A round that doesn’t go bang like it is supposed to can define heartbreak and disappointment for any operator, but it’s especially true for gun collectors. Operable firearms are the crux of many collections. And that starts with good ammunition performance.
Here are four factors that affect ammunition performance. (Tip: You’ll want to test these factors when you win Gun Digest‘s sweepstakes for a shooting range package.)
1) The quality of the ammunition in the first place. Whatever we start with, it must be in the best possible condition.
2) Moisture. It’s the big fish in the list of ammunition enemies. Any hunter could fill gun collectors in on this critical concept. Duck hunters can tell you of hunts gone to heck because he left his shells in a bucket stool overnight or allowed them to be splashed or sat on by a dripping retriever.
Rifle ammunition can be ruined just as quickly. Left in a hunting coat pocket after a foul-weather hunt, and then taken from a warm house into the frigid woods and then back again, these mistreated rounds can slurp up enough moisture in the form of condensation – even a tiny drop –to render them inert.
3) Altitude. This is something many gun collectors disregard when it comes to ammo performance. We all know that changes in atmospheric pressure can change external ballistics, but to what degree is the question. When I lived in Gloucester, Virginia, elevation 12 feet above sea level, and used ammunition for hunting, then took that ammunition to Buck Mountain, nearly 5,000 feet higher, the bullets did some amazing things on the target range.
Suddenly my groups were significantly higher above zero with some calibers and loads. At the higher elevation, the decreased pressure and thinner atmosphere acted to reduce drag and change the trajectory. I attempted to determine if there were any velocity changes by taking chronograph readings at sea level and at the higher elevation using 10-shot strings of four different calibers both at the muzzle and at 200 yards.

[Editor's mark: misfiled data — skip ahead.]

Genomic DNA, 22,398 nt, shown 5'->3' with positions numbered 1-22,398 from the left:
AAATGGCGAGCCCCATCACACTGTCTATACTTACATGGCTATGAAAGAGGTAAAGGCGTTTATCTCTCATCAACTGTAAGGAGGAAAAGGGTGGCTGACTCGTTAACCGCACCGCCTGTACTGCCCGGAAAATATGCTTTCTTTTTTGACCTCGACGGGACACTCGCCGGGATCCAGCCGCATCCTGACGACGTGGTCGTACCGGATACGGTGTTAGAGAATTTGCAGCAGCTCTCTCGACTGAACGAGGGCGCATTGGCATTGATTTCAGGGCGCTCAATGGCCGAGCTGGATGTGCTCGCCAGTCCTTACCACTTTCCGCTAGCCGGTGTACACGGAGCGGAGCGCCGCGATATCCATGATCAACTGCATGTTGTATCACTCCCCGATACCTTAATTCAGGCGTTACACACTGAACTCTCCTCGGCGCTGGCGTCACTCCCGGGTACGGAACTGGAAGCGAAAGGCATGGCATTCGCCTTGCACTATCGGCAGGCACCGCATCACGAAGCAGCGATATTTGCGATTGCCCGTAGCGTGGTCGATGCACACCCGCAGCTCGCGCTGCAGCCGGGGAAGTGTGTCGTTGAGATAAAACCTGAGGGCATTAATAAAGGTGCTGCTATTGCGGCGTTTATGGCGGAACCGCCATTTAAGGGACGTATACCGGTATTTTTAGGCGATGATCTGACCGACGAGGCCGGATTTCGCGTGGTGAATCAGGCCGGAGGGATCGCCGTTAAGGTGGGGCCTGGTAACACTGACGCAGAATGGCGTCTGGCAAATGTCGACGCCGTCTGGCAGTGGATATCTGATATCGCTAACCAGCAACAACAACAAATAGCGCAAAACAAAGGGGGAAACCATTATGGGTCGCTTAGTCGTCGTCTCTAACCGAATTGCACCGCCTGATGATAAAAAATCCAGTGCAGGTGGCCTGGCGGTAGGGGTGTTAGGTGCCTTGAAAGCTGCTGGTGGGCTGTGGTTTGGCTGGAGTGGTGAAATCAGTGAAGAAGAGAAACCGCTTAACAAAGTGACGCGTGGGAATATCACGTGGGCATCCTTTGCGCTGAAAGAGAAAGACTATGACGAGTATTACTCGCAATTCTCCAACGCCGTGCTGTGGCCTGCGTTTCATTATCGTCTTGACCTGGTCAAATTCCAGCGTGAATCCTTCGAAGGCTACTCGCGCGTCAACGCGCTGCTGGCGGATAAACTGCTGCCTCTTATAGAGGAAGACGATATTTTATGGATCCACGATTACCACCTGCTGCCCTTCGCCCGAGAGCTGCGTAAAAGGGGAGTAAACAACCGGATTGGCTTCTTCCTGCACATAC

What I found was that initial velocities were virtually the same but the 200-yard readings were statistically different, with the higher elevation numbers coming in faster than those shot at sea level. The larger caliber, heavier bullets seemed to suffer more than the lighter bullets of smaller diameter, but both (.35 Whelen, 250-grain Hornady and 6mm Remington 87-grain Hornady) showed percent velocity changes that could be measured. All tested ammunition retained more velocity at higher elevation than that which was measured at low elevation.
So, gun collectors at sea level or thereabouts who plan to shoot above 10,000 feet need to check their zeros when they get to their destinations.
4) Temperature. It’s common sense that ammunition is temperature-sensitive. Ammunition left to bake on the dashboard can reach temperatures approaching 120 degrees in a closed car or truck. Ammunition left in the car on a frigid night can assume air temperature. If that temperature is low enough it can surely cause changes to ignition and pressure.
Going back and forth between high and low temperature extremes will, as mentioned, cause condensation to occur within the cartridge case. Here you have to use your best judgment. If you store your ammo over long periods of time do your best to keep the temperature of storage constant.
And remember, gun collectors, if one round is bad, chances are others in that bunch are likewise affected. Be smart, care for your ammo and it will consistently get the job done.